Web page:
‘Undead End #1’ Comic Review
Undead End #1 is the first issue of an independent horror comic, published by Last Chance Comics, with story and art by Jason Wright. Set in the small town of Rockaway, it initially shows us the rather wasted life of the main character Dean, who has recently graduated from high school and seems to be doomed to stay stuck in the small town of his birth. The book slowly takes us through his work day as a pizza delivery man and introduces the reader to various denizens of Rockaway. Among them are his boss, Mr. Franco, his best friend Nolan, and former football hero Scott. As the story progresses, a number of the characters have encounters with an Army convoy that is moving through the town, apparently headed for a long-closed Army base near the outskirts of town. The convoy’s mysterious cargo is far more important than any of the citizens of Rockaway know, and it will soon put the town dead center in a virulent outbreak of the undead.
Wright’s real strengths are both his dialogue and in depicting the interactions between various members of this small town, people who have known each other for their entire lives. He also takes the time to introduce the setting thoroughly, and the pace of the first issue is not rushed in the slightest, making it an easy read. With the natural flow of conversation within the story and the everyday appeal of the characters, the story could easily cut away the zombie outbreak and still remain enjoyable reading as a depiction of small-town life. When the undead do rear their heads, the characters reactions are plausible, the deaths suitably gruesome, and the chaos of the situation well rendered. As a side note, these thoughts about the story are coming from someone who is almost entirely burned out on the whole zombie-outbreak genre of fiction. Take that as you will, but a great amount of craft has gone into this story, enough so that I can put aside my usual feelings for said genre and sit back to enjoy the story’s events as they come. Jason’s writing is highly appreciated.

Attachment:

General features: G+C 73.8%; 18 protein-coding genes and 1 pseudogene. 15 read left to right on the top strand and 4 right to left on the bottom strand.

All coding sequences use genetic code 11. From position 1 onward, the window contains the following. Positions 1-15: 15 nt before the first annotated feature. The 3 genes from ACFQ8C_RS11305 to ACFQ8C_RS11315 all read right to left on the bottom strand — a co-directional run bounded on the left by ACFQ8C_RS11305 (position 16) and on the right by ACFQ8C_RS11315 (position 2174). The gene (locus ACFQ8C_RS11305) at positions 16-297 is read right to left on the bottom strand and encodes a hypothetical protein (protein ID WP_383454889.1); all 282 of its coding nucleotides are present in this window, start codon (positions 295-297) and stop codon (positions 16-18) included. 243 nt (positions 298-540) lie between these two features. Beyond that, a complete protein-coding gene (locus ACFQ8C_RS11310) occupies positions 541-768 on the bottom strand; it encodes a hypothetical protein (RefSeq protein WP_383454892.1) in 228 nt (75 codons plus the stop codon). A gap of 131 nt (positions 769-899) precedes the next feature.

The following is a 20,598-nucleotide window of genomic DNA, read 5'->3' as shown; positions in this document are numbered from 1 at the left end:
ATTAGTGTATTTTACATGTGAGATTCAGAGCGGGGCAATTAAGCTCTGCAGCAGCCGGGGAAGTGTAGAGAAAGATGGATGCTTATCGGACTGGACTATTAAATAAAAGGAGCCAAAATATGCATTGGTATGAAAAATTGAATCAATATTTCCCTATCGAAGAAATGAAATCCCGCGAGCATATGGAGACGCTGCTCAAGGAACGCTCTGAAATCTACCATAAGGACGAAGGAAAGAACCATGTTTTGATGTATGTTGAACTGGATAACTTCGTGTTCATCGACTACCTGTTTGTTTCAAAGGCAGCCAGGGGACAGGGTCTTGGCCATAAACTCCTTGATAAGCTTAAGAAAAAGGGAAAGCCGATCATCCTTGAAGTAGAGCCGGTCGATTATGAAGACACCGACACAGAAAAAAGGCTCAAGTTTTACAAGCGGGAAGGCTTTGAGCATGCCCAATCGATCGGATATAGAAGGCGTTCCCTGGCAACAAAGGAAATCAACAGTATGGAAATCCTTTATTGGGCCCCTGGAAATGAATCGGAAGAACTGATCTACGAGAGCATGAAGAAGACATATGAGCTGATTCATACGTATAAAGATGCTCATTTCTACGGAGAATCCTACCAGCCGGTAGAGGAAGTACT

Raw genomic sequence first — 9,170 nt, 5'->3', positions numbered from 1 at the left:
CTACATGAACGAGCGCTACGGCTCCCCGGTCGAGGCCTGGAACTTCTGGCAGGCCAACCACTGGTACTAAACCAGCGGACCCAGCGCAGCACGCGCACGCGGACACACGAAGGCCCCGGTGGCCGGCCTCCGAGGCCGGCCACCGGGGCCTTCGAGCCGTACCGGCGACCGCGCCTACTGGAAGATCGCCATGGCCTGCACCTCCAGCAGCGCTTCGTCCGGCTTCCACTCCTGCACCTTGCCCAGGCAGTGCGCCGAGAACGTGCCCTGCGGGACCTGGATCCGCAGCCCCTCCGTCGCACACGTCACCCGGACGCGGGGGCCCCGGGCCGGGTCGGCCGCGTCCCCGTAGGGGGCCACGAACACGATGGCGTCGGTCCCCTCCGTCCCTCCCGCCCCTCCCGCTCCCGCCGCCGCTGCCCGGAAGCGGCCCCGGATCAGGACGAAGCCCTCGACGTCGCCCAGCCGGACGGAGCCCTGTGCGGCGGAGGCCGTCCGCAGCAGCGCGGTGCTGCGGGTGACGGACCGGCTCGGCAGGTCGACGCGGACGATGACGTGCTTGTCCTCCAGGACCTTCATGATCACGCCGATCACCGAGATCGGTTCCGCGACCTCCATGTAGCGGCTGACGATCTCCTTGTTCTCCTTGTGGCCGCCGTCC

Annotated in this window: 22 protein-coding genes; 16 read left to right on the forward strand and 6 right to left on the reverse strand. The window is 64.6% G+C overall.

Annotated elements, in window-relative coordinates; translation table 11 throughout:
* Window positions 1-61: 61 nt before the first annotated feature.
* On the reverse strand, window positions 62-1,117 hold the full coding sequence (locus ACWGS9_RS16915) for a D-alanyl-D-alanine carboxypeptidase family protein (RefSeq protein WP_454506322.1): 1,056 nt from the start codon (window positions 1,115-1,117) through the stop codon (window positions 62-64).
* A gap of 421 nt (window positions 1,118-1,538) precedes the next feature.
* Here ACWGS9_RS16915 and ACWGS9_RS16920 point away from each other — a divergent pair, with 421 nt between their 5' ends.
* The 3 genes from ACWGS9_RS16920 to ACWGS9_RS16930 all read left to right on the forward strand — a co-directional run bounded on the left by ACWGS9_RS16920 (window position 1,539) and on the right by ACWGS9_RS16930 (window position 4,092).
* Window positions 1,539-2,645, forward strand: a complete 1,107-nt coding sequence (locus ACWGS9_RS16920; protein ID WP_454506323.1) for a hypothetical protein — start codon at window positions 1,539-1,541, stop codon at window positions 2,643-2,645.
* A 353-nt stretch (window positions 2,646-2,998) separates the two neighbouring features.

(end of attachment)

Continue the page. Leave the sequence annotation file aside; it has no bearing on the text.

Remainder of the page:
Remember what I said about disliking the current state of zombie fiction? You should, as I just said it in the above paragraph. I usually feel the same way about the style of art employed in this release. You know the type, heavy linework, minimal shading and use of shadow; character design that hovers between the realistic and the cartoonish. In this instance, however, I feel that Jason’s style totally fits the story he’s telling. His panel composition works well, the emotions of the various characters are well rendered, and the sense of movement in the action sequences are also well done. The same time, detail, and talent employed in the writing is also displayed in the artwork. Although it’s not my favorite style of art it’s still well done work, and I found myself enjoying it even more after a couple of rereads. Wright seems to be a real double threat, impressing with both his writing and his artwork. Good stuff.
All in all, there’s a good amount contained within this release to enjoy. Writing and artwork go hand-in-hand to create a unified vision, and the end product is an enjoyable one. It may start out a little slow for zombie fans craving a high dosage of brains in their diet, but stick with it. It’s a very nice start to an ongoing series–one that draws you in with its overall craft, not with buckets of blood. Hopefully Jason continues to put out a high-quality series, as this is something that stands out in the overcrowded zombie genre. I’ll definitely be following the series, and many kudos to the writer/artist/creator on this well put-together release.